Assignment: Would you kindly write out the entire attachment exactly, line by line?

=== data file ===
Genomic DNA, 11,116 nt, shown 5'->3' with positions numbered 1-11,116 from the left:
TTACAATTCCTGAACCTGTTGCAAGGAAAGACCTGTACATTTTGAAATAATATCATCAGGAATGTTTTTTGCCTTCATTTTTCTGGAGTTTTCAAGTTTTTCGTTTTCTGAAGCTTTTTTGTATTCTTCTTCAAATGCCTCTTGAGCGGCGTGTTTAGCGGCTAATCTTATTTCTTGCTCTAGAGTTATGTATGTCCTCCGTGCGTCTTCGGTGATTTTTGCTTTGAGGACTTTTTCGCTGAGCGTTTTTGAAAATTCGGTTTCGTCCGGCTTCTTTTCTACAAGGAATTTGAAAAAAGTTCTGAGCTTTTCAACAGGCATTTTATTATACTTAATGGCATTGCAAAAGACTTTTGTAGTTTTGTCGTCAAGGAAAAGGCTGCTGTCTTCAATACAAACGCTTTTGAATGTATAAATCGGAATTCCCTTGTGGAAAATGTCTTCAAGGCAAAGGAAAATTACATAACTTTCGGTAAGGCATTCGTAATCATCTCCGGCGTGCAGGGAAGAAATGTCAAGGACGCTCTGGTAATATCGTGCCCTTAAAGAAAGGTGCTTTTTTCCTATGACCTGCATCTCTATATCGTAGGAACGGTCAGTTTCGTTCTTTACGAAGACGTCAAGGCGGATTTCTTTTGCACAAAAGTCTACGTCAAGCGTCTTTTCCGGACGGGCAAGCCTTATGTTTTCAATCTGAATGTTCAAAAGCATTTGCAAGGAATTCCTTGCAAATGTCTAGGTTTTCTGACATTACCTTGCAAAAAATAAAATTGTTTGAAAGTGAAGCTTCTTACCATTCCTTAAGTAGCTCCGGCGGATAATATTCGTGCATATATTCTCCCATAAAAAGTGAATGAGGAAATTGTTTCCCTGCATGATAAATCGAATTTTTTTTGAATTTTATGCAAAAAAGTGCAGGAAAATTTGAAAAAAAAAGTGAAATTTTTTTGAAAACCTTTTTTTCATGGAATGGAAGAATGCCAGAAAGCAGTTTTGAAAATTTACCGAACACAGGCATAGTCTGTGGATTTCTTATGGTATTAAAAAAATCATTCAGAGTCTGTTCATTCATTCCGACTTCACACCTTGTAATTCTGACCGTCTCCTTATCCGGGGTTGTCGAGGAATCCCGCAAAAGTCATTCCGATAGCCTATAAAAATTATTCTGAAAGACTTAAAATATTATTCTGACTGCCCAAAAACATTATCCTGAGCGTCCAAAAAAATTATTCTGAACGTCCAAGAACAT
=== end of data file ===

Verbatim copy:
Genomic DNA, 11,116 nt, shown 5'->3' with positions numbered 1-11,116 from the left:
TTACAATTCCTGAACCTGTTGCAAGGAAAGACCTGTACATTTTGAAATAATATCATCAGGAATGTTTTTTGCCTTCATTTTTCTGGAGTTTTCAAGTTTTTCGTTTTCTGAAGCTTTTTTGTATTCTTCTTCAAATGCCTCTTGAGCGGCGTGTTTAGCGGCTAATCTTATTTCTTGCTCTAGAGTTATGTATGTCCTCCGTGCGTCTTCGGTGATTTTTGCTTTGAGGACTTTTTCGCTGAGCGTTTTTGAAAATTCGGTTTCGTCCGGCTTCTTTTCTACAAGGAATTTGAAAAAAGTTCTGAGCTTTTCAACAGGCATTTTATTATACTTAATGGCATTGCAAAAGACTTTTGTAGTTTTGTCGTCAAGGAAAAGGCTGCTGTCTTCAATACAAACGCTTTTGAATGTATAAATCGGAATTCCCTTGTGGAAAATGTCTTCAAGGCAAAGGAAAATTACATAACTTTCGGTAAGGCATTCGTAATCATCTCCGGCGTGCAGGGAAGAAATGTCAAGGACGCTCTGGTAATATCGTGCCCTTAAAGAAAGGTGCTTTTTTCCTATGACCTGCATCTCTATATCGTAGGAACGGTCAGTTTCGTTCTTTACGAAGACGTCAAGGCGGATTTCTTTTGCACAAAAGTCTACGTCAAGCGTCTTTTCCGGACGGGCAAGCCTTATGTTTTCAATCTGAATGTTCAAAAGCATTTGCAAGGAATTCCTTGCAAATGTCTAGGTTTTCTGACATTACCTTGCAAAAAATAAAATTGTTTGAAAGTGAAGCTTCTTACCATTCCTTAAGTAGCTCCGGCGGATAATATTCGTGCATATATTCTCCCATAAAAAGTGAATGAGGAAATTGTTTCCCTGCATGATAAATCGAATTTTTTTTGAATTTTATGCAAAAAAGTGCAGGAAAATTTGAAAAAAAAAGTGAAATTTTTTTGAAAACCTTTTTTTCATGGAATGGAAGAATGCCAGAAAGCAGTTTTGAAAATTTACCGAACACAGGCATAGTCTGTGGATTTCTTATGGTATTAAAAAAATCATTCAGAGTCTGTTCATTCATTCCGACTTCACACCTTGTAATTCTGACCGTCTCCTTATCCGGGGTTGTCGAGGAATCCCGCAAAAGTCATTCCGATAGCCTATAAAAATTATTCTGAAAGACTTAAAATATTATTCTGACTGCCCAAAAACATTATCCTGAGCGTCCAAAAAAATTATTCTGAACGTCCAAGAACAT